Well, I have a different view. I think 2-in-1 devices, especially detachables, are definitely the future. One device, one data store....and usage flexibility available at any time.
The current crop of "performance" 2-in-1s (not Bay Trail), which were primarily based on Core i3-7, definitely suffered from high wattage and low battery life compared to pure tablets. The Bay Trail-based 2-in-1s, though successful with T100-type machines, lacked good performance as laptops. With Core M-based 2-in-1s, performance will be good for laptop use and battery life will be good for both tablet and laptop usage.
As for smudges and fingerprints, one could use a stylus while using the device as a tablet...and even if you use your fingers, a quick wipe with a screen cleaner and a soft cloth should do the trick....it is a pretty easy fix!
Too many links to add, check out the IFA News at Engadget.
Looks like Intel and its OEMs are finally in the driver's seat! I'm pretty sure Q3 and Q4 will be very good for Intel.
"Shares of the big semiconductor could double under a best-case scenario, said the value investor Tuesday...."
Seems pretty clear since Intel is close to $35 now.
Possible, but not convincing. Intel is just approaching ARM's efficiency and I'm sure they will do better over time. However, if I were Intel, I wouldn't call attention to the fact that I am just about match my competitor in terms of energy efficiency!
LED lighting has significant potential, but seems to be a bit too removed from Intel's current initiatives. Would Krzanich launch a new initiative as an adjacency to IoT...?
#DidYouKnow bioluminescence in fireflies is 96% efficient? Incandescent bulbs are only 10% efficient.
If Microsoft / Apple can do this in a seamless, easy way without any risk of accessing personal data, they have a decent chance of succeeding in the higher-end of the market where users need more powerful machines.
I think the lower-end of the market where users primarily use it for email and Internet browsing will be lost to Chromebook and Chromebook-type machines over the next 2-5 years.
Of course, if the software vendors come up with new killer apps targeted to a majority of the users, things can shake out in Microsoft/Apple's favor. Right now, the field is tilting away from these 2 companies.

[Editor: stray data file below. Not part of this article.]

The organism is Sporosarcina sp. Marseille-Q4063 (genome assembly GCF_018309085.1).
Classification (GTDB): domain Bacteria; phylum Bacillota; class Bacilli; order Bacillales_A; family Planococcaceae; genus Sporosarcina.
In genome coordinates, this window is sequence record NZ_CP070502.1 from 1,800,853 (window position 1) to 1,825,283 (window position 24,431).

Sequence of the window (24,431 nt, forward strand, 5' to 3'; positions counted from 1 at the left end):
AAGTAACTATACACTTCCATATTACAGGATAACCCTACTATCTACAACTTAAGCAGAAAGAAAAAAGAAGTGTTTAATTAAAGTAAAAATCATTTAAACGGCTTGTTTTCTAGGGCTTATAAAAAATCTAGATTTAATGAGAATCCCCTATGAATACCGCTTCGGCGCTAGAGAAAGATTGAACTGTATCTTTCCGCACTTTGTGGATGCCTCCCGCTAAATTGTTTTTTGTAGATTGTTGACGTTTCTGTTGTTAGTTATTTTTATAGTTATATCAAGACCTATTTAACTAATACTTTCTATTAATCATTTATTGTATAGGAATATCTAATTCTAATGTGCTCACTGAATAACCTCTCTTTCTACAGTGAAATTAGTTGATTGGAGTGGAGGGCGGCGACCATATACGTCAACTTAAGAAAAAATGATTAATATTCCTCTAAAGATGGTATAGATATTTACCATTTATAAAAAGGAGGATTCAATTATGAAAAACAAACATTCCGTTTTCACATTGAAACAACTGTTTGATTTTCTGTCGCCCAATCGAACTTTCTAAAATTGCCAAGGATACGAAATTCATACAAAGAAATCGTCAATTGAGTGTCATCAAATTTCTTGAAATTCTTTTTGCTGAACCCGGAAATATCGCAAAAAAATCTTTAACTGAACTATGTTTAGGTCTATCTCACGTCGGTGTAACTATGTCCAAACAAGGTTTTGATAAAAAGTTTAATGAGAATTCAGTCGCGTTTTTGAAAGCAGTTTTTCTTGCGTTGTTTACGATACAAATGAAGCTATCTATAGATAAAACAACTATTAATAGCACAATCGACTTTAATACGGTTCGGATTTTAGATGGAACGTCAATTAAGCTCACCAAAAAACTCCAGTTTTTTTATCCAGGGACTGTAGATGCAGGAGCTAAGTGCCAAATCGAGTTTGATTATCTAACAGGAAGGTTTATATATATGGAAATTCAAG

Intel Corporation today announced two new technologies for Intel Custom Foundry customers that need cost-effective advanced packaging and test technologies.
Embedded Multi-die Interconnect Bridge (EMIB), available to 14nm foundry customers, is a breakthrough that enables a lower cost and simpler 2.5D packaging approach for very high density interconnects between heterogeneous dies on a single package. Instead of an expensive silicon interposer with TSV (through silicon via), a small silicon bridge chip is embedded in the package, enabling very high density die-to-die connections only where needed. Standard flip-chip assembly is used for robust power delivery and to connect high-speed signals directly from chip to the package substrate. EMIB eliminates the need for TSVs and specialized interposer silicon that add complexity and cost.
“The EMIB technology enables new on-package functionality that may have been too costly to pursue with previous solutions,” said Babak Sabi, Intel vice president and director, Assembly and Test Technology Development.
Intel also announced the availability of its revolutionary High Density Modular Test (HDMT) platform. HDMT, a combination of hardware and software modules, is Intel’s test technology platform that targets a range of products in diverse markets including server, client, system on chip, and Internet of Things. Until now, this capability was only available internally for Intel products. Today’s announcement makes HDMT available to customers of Intel Custom Foundry.
“We developed the HDMT platform to enable rapid test development and unit-level process control. This
proven capability significantly reduces costs compared to traditional test platforms. HDMT reduces time to market and improves productivity as it uses a common platform from low-volume product debug up to high-volume production,” said Sabi.
Even if Apple does a OSx + iOS merged product, I suspect they will continue offering iPad as a fun device. There is a sizable consumer market for this type of device. Of course, Apple will have to compete with Android tablets for the same market and dollars and the competition will be mainly based on price.
Server sales have picked up after a long slow spell and are likely to stay buoyant well into 2015 and beyond, IDC said Tuesday.
The growth last quarter was modest -- worldwide server revenue climbed just 2.5 percent from a year earlier -- but server makers will welcome the news after five consecutive quarters of declines.
Server makers are benefitting from the start of a cyclical refresh cycle, as customers replace systems they deployed soon after the financial crisis, IDC said.
But there are other factors at work too, said IDC analyst Kuba Stolarski. Sales of x86 servers have been strong for some time, lifted by companies like Google and Facebook building out their massive infrastructures.